- Paperback: 624 pages
- Publisher: Penguin; Re-issue edition (1 Sept. 2011)
- Language: English
- ISBN-10: 0241953030
- ISBN-13: 978-0241953037
- Product Dimensions: 12.7 x 3.8 x 19.7 cm
- Average Customer Review: 4.8 out of 5 stars See all reviews (55 customer reviews)
- Amazon Bestsellers Rank: 245,321 in Books (See Top 100 in Books)
Shadow of the Moon Paperback – 1 Sep 2011
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A closely interwoven story of love and war whose descriptive prose is so evocative that you can actually see and - much more - smell India as the country assaults you from the page (Sunday Telegraph)
Another splendid tale of India (Wall Street Journal)
About the Author
M. M. Kaye (1908-2004) was born and grew up in Simla, India. Her grandfather, father, brother and husband all served the Raj. M. M. Kaye won worldwide fame for The Far Pavilions, which became a best-seller on publication in 1978.
She also wrote a series of detective novels, including Death in Kashmir and Death in Zanzibar, and an autobiography, published in three volumes, collectively entitled Share of Summer: The Sun in the Morning, Golden Afternoon, and Enchanted Evening.
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Top Customer Reviews
First up, the romantic leads never rang true. Both were too beautiful, too perfect, too 'Mary Sue.' We are constantly reminded about Winter's exotic allure. Her physical appearance is paramount throughout and seems to determine much of her storyline and other characters' responses to her. I had little real sense of her as a multi-dimensional character. Alex fares better on this front but is too much the ideal hero prototype, and his oh-so-brilliant foresight into the realities of Indian society and his coincidental involvement in observing the seeds of the coming conflict are delivered in a heavy handed 'Titanic' style - it's a shortcut to explaining the background to the Indian rebellion, but it's extremely laboured.
The secondary characters do little to improve matters: a range of well-worn stereotypes.
M M Kaye clearly has considerable knowledge of India and its history. Some descriptive passages are highly effective. However, there are clunky detours into historical exposition and unexpected narrative standpoints which jar. The story doesn't quite know what it wants to be: a full-blown record of the events of 1857, or a smaller-scale love story with the rebellion as a larger-than-life, dramatic backdrop. The writer's attempt to craft these together is both unsubtle and, ultmately, unconvincing.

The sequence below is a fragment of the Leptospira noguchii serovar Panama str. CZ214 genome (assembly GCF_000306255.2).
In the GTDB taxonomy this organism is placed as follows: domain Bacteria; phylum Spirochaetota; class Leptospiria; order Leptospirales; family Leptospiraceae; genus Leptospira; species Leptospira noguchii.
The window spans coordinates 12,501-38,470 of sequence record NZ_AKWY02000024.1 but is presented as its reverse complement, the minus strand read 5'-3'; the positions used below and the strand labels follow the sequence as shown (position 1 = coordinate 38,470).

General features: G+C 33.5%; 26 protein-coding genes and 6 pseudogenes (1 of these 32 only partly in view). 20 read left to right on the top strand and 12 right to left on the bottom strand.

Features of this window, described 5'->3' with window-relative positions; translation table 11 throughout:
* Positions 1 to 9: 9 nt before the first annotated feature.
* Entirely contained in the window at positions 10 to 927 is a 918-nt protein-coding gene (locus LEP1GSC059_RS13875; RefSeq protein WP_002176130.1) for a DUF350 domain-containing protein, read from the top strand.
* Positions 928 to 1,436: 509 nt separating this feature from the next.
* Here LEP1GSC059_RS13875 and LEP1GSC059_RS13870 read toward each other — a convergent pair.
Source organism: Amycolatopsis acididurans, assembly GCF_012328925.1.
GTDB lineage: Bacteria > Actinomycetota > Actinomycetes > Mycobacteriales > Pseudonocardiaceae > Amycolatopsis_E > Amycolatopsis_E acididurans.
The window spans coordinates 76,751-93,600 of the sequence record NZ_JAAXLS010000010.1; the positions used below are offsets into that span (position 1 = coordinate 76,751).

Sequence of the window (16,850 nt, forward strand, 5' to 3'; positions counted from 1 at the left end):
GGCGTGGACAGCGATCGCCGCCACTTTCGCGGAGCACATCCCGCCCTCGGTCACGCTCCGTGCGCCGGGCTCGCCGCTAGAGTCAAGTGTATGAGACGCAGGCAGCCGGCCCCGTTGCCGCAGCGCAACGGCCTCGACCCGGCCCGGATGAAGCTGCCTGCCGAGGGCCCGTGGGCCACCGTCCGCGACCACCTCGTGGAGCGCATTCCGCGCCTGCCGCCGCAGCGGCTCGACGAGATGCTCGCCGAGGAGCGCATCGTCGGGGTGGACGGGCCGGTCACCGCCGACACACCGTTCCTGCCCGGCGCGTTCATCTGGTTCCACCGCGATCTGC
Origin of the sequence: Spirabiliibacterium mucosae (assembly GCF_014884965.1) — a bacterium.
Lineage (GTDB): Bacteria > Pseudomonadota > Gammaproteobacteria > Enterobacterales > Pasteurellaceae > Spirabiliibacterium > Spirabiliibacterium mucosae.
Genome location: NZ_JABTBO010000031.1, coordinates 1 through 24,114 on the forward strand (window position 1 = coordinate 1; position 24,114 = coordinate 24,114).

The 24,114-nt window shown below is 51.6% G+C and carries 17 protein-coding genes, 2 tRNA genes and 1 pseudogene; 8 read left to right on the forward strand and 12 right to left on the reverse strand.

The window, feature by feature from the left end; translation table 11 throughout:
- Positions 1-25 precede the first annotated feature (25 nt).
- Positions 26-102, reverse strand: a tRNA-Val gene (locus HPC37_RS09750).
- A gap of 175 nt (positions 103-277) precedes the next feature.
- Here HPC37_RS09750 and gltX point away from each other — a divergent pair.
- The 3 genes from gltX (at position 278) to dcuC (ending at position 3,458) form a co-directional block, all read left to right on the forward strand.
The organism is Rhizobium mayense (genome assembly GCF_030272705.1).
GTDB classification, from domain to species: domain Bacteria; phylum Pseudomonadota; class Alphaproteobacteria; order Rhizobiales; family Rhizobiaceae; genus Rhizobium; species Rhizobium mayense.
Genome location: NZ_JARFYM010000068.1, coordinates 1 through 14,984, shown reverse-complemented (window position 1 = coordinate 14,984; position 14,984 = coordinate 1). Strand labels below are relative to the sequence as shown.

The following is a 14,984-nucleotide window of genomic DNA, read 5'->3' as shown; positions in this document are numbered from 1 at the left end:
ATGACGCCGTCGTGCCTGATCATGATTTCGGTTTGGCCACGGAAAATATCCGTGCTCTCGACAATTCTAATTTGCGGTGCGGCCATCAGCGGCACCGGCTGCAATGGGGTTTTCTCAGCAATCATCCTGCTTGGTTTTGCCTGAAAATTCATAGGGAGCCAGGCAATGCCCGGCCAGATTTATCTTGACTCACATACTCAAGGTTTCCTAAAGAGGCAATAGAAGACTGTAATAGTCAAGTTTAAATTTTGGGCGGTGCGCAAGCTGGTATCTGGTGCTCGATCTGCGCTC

The opening sections focusing on Winter's origins are ridiculously overblown and overlong. I've read that there's an abridged version of the novel which cuts this out, which would have made for a less arduous and frustrating read.
needs a second read.
This novel has been a refuge many a times when I have wanted to escape and lose myself in another world. M.M Kaye does not leave any charcter or situation half-baked and even though sometimes some of the minor characters such as English Mama's come across as stereotyped, they are very very real and one cannot help but form a strong bond with them, suffer, laugh, cry and rejoice with them.
I love this book!
Most Recent Customer Reviews
After 30 years of re-reading this book, it still is the best book I have ever read. Her detail and historical fact are unrivalled. Read morePublished 9 months ago by Davinder Shinder
excellent service fromseller, fast delivery. As with the 'Far Pavillions' by M M Kaye you find a real sence of India of that period. Very enjoyable read.Published 12 months ago by Husky24
I don't know how many times I've read this book. I just love the story; anyone interested in the Indian Mutiny will find a different approach as the native viewpoint is given as... Read morePublished 16 months ago by Janie S
Great. book. How I wish I had the authors command of such vocabulary and style. The research must have been awesome. Read morePublished 17 months ago by peir
I read Far Pavilions 25+ years ago and it left a lasting impression, I have recently read Trade Winds and it whet my appetite to read more of MM Kaye and Shadow of the Moon did not... Read morePublished 18 months ago by Helen B Hay